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Agent fined after discovery of doctored E&O certificate

By Andrew Rickard | December 12 2016 01:30PM

A life insurance agent in Ontario has been fined after producing a falsified errors and omissions (E&O) insurance certificate.

In a decision released last week, Ontario’s Financial Services Tribunal (FST) ordered Serena Lam to pay a penalty of $2,500 for failing to maintain E&O coverage for a period of about 16 and a half months.

In 2015 the Financial Services Commission of Ontario (FSCO) conducted an onsite examination of Lam’s life insurance business systems and practices. The compliance officer asked her to provide proof that she had valid E&O insurance, and Lam produced a certificate with an effective date of September 9, 2015 to September 9, 2016.

The appearance of the certificate of coverage was suspicious, however, since the number “5” in 2015 and the number “6” in 2016 were in a font that was visibly different from the rest of the document. The compliance officer checked with Lam’s insurer, Westport Insurance Corporation, which confirmed that Lam's coverage had in fact expired on September 9, 2014. The insurer also confirmed that written notices of cancellation of E&O coverage that had been sent to Lam on September 30, 2014 and to FSCO on October 17, 2014.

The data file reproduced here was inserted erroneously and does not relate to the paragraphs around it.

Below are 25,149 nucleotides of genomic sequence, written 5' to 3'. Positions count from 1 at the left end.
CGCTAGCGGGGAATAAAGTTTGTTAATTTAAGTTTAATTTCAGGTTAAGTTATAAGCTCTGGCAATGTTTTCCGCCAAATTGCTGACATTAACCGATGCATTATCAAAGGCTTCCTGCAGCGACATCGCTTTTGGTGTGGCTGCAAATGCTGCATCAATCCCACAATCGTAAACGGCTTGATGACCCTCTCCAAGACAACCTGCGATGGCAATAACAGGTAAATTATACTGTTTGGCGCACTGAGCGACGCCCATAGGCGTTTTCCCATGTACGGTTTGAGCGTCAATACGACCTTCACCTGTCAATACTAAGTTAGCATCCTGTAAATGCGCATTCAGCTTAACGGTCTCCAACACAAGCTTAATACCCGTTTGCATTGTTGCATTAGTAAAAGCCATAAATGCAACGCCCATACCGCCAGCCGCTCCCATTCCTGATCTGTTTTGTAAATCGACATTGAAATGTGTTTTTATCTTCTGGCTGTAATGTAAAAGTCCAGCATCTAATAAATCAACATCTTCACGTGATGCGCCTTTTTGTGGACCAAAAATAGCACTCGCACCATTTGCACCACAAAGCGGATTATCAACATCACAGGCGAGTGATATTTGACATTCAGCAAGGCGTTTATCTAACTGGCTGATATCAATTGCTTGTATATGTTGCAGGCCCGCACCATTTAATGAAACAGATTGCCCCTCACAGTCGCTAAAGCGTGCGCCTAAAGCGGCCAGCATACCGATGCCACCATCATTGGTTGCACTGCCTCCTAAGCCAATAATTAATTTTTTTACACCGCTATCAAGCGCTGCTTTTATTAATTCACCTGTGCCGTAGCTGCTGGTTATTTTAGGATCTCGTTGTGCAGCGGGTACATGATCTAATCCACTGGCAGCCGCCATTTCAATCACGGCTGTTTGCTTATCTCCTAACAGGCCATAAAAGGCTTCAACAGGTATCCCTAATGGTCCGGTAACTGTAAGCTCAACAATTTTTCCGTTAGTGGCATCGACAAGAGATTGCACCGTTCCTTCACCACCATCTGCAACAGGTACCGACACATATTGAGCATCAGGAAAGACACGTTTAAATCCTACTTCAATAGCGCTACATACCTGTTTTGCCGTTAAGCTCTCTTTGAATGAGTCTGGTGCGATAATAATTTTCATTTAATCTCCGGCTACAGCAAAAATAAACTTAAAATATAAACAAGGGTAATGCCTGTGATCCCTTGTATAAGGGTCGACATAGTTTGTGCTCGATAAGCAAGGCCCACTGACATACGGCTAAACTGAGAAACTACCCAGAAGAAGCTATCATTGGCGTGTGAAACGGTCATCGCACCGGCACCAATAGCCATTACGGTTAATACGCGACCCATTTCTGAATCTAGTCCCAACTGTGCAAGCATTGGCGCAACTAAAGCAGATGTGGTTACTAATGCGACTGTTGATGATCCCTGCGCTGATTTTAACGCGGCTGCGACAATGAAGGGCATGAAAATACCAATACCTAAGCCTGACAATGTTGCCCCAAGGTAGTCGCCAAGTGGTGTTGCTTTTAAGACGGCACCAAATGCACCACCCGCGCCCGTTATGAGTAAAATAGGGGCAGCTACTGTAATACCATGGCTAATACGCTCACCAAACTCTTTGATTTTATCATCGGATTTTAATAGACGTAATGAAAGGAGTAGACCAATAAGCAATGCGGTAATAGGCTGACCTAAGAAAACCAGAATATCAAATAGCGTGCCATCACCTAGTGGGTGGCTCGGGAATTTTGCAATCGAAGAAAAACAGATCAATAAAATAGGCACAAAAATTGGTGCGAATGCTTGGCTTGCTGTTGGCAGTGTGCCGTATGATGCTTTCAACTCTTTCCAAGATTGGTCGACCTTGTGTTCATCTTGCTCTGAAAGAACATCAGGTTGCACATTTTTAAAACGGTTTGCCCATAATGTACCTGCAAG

Lam says that she asked her son’s girlfriend, a woman named Joanne who is now living in Hong Kong, to renew the E&O policy while she was away. Lam testified that she was the victim of a fraud perpetrated by her son’s girlfriend, who had altered the original certificate. Lam also pointed out that she was not working in the insurance industry during the time she was without E&O coverage, and did not write any new business during this time.

The FST ruled that Lam either knew or should have known that the certificate of coverage supplied to FSCO was false. The decision notes that tribunal has heard a number of similar cases in which life insurance agents have attempted to avoid monetary penalties for contraventions of the E&O requirement, and that in every case it has concluded that a fine is appropriate.

The complete decision is available on CanLII.org.

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